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Mayor Pete on Guns

The opinions expressed by columnists are their own and do not necessarily represent the views of Townhall.com.
AP Photo/Elise Amendola

One of the Democrats’ favorite talking points on gun control is that we don’t need military weapons of war on America’s streets. Former mayor Pete Buttigieg has been the most effective of the presidential candidates at making this claim, because of his military background. If anyone knows whether a gun is a military weapon, it is surely an Afghanistan War veteran who was trained on these weapons.


Representative Tulsi Gabbard (D-HI) is the only other remaining candidate with military experience, having been a major in the Hawaii Army National Guard for 17 years, and she is the least outspoken about gun control.

 “As someone who trained on weapons of war, I can tell you that there are weapons that have absolutely no place in American cities or neighborhoods in peacetime, ever,” Buttigieg declared at the Miami Democratic Presidential Debate in June last year.

“I think the weapons of war can do no good in American neighborhoods,” Buttigieg told CNN’s “New Day” last August. “I trained on weapons that are similar to these. And they have one purpose, which is to destroy as much as possible, as quickly as possible. They have tactical uses in war zones. Since when are American cities and neighborhoods supposed to be war zones?” 

It is a theme that he has pushed endlessly.

But there are a few problems with Buttigieg’s claims. First, he never had military training, let alone weapons training. He never even received leadership training. 

Naval officers typically go through four years at Annapolis or another military academy. Otherwise, they attend ROTC during college or complete Officer Candidate School as postgraduates. All of these programs involve extensive training. Instead, Buttigieg used a used little-known loophole — direct commission in the reserves — to skip all of the training that other officers receive. 


Second, no self-respecting military in the world would use the “assault weapons” that we sometimes see in mass shootings. AR-15s fire the same sorts of bullets as small game-hunting rifles, and even do so with the same velocity and rapidity (one bullet per pull of the trigger). In fact, AR-15s aren’t allowed for deer hunting in most states because of the fear that they will wound rather than kill the animals. This may cause the deer to die slowly and painfully.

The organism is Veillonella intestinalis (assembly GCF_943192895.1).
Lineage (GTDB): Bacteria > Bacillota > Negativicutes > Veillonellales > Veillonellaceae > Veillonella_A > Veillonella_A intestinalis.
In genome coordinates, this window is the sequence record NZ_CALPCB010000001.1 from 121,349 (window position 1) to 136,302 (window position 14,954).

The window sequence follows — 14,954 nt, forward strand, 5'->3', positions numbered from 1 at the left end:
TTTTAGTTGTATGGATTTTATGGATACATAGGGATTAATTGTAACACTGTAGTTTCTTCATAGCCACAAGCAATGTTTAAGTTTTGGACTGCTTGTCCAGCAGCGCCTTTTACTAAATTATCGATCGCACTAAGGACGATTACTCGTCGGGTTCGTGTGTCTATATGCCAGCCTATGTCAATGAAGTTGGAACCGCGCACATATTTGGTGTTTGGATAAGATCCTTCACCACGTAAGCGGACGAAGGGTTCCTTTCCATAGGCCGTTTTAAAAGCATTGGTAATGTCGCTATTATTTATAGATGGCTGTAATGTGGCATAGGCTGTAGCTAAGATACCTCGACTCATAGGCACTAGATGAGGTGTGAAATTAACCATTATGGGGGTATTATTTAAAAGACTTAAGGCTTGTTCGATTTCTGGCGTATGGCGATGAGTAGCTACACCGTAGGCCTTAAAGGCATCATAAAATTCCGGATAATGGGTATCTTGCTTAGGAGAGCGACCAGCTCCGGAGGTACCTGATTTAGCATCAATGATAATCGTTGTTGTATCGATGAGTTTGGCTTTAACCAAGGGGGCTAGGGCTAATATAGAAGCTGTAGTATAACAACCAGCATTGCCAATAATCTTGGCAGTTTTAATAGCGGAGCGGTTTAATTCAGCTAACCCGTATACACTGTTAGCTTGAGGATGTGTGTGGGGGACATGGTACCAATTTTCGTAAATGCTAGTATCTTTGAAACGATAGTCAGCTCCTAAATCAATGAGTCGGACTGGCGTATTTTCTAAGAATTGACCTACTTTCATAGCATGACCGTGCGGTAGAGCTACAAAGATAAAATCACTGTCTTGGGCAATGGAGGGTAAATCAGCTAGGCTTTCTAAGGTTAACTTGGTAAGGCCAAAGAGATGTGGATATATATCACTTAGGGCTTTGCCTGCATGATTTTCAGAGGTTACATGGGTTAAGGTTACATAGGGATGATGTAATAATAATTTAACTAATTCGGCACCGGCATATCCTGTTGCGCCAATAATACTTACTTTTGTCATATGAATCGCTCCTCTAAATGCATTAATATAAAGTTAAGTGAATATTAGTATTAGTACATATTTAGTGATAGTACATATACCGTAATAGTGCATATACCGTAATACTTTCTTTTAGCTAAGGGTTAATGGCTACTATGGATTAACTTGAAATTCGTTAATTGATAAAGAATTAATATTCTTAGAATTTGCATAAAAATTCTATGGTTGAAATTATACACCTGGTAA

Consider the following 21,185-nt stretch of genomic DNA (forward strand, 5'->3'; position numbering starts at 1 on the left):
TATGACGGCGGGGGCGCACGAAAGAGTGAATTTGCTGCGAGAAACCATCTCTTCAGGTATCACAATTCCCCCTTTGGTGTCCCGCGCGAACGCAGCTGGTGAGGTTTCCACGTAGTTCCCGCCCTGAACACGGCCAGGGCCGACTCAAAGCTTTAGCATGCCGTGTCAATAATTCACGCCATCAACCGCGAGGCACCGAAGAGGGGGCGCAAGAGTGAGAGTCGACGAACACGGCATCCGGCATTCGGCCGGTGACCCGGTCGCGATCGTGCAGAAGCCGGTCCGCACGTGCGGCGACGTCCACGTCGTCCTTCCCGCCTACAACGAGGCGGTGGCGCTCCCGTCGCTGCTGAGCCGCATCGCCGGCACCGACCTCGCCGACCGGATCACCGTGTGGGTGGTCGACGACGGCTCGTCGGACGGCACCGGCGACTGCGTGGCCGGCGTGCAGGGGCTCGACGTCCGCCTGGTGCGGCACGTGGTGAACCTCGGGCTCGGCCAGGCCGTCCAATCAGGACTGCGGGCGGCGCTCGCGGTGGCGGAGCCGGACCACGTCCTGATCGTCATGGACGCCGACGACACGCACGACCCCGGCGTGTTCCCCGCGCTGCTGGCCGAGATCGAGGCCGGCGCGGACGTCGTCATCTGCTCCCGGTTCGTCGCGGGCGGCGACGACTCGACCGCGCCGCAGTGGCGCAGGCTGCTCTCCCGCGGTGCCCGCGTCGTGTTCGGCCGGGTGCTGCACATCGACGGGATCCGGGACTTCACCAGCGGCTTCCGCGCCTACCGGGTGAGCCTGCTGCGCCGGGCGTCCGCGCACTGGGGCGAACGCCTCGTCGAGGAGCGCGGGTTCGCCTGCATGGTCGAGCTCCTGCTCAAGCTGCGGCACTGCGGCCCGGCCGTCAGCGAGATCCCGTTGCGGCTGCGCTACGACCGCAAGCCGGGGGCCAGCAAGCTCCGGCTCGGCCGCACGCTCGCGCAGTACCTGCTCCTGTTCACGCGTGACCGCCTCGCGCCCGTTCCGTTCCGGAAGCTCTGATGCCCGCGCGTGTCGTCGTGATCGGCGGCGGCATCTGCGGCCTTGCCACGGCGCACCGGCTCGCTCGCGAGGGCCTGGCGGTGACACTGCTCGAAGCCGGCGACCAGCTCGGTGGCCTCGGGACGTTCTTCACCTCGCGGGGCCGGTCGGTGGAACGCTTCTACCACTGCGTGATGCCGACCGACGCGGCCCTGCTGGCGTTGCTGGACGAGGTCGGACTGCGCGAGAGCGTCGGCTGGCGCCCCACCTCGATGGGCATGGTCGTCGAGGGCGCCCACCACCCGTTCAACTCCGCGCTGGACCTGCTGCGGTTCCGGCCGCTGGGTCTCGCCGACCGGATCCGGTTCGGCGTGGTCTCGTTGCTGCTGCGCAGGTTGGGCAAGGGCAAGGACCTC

Buttigieg may be correct that weapons of war are designed to “destroy as much as possible, as quickly as possible.” But that’s not the story of civilian gun use. Guns can also be used to protect people and keep them from harm. About 95% of the time that people use guns defensively, they simply brandish the gun and cause the criminals to break of their attack.

Buttigieg supports virtually every other gun control law that is being pushed, from licensing requirements to mandatory gun locks.

There are few differences among the remaining Democrat presidential candidates. Even the supposedly “moderate” Senator Amy Klobuchar (D-MN) supports mandatory gun buybacks, though she insists that this is “not gun confiscation because you give them the offer to buy back their gun.” This is still taking guns away from people, whether or not you stuff some cash in their pockets when you do it. 


Another candidate who is selling himself as a moderate is former New York City mayor Michael Bloomberg. His opposition to private gun ownership is well known. He is willing to start with a “voluntary buyback and ban on purchasing assault weapons, before enforcing a mandatory buyback.”

Buttigieg, however, is almost too good to be true for gun control advocates. By appearing to know about guns, he gives their ill-informed claims legitimacy. But Buttigieg should do the right thing and try to really educate Americans about firearms. He should admit that the AR-15 and other “assault weapons” function nothing like true weapons of war.

John R. Lott Jr. is the president of the Crime Prevention Research Center and the author, most recently, of “The War on Guns.”

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